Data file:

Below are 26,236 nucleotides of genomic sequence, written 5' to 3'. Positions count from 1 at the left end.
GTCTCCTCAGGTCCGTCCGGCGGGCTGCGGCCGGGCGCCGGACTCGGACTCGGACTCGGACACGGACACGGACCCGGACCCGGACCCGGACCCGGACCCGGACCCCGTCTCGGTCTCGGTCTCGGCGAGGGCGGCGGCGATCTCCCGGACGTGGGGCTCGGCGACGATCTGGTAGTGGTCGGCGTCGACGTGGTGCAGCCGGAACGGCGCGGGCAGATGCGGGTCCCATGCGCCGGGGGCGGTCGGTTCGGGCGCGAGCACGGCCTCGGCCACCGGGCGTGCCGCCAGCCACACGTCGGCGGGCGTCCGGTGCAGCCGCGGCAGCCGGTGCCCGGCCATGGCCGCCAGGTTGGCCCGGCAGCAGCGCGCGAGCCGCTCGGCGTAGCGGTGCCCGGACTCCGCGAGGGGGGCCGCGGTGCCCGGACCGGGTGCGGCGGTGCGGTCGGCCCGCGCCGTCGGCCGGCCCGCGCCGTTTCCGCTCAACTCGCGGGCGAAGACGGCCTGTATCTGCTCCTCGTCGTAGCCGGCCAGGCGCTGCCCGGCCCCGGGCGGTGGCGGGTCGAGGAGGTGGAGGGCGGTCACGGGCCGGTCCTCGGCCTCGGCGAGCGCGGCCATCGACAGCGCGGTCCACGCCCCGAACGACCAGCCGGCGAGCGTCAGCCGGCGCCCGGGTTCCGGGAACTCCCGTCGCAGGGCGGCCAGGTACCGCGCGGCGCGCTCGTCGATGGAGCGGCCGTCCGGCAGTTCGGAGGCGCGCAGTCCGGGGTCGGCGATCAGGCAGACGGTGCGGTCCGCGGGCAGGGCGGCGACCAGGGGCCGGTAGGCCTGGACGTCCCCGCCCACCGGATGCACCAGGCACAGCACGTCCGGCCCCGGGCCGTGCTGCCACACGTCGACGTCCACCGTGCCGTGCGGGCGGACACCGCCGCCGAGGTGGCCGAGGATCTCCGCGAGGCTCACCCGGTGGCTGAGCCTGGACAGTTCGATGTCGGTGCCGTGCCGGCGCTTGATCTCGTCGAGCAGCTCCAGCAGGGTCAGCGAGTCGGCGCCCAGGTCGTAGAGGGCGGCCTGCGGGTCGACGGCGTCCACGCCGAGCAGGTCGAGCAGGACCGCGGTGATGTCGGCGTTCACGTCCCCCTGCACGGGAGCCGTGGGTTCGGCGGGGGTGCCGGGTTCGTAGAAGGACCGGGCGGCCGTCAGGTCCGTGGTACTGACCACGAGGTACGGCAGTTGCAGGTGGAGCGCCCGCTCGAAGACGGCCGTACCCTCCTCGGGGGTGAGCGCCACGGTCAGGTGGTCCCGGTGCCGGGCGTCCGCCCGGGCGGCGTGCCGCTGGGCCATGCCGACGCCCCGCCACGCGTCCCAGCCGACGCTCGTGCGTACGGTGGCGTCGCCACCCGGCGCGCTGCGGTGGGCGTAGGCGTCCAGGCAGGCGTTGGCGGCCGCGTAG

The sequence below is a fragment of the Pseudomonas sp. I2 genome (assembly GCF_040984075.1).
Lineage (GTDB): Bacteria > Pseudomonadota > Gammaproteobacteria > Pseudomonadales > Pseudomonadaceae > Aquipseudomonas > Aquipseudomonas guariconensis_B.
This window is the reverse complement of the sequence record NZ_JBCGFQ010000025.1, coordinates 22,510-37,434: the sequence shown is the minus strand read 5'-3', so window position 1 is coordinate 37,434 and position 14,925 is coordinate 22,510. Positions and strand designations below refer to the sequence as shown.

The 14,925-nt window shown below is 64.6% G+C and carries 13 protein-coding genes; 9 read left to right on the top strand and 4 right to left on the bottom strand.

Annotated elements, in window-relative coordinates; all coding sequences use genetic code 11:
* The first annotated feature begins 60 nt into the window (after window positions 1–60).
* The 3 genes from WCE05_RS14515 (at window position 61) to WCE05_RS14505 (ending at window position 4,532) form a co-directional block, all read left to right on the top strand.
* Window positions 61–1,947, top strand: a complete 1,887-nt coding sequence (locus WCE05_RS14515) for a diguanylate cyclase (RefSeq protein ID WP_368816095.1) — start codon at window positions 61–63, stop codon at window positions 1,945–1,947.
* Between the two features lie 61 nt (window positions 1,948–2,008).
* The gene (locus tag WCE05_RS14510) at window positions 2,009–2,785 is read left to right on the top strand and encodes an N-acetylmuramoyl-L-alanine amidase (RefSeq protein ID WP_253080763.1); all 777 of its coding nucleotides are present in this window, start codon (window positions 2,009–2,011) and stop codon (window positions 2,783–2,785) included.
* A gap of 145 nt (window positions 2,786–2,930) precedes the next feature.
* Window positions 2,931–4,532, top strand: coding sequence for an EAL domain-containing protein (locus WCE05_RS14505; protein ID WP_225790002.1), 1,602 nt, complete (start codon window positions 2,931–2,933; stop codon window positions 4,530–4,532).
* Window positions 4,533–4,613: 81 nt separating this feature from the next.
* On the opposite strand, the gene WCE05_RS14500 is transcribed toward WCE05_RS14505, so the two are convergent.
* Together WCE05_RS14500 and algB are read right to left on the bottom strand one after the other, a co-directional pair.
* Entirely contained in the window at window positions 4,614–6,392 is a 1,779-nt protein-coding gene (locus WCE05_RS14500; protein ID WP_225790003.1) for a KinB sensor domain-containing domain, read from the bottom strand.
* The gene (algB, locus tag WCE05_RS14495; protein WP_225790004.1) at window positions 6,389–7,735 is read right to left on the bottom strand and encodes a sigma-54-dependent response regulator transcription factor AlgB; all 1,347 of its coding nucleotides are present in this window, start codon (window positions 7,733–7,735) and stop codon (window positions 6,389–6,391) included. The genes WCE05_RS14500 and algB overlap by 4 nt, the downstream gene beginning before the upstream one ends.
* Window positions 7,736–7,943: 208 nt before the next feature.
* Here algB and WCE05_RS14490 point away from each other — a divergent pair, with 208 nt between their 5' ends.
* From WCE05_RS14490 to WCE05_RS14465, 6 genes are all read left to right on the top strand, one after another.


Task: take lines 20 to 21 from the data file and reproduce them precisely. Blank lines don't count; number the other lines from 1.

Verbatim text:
* Window positions 7,736–7,943: 208 nt before the next feature.
* Here algB and WCE05_RS14490 point away from each other — a divergent pair, with 208 nt between their 5' ends.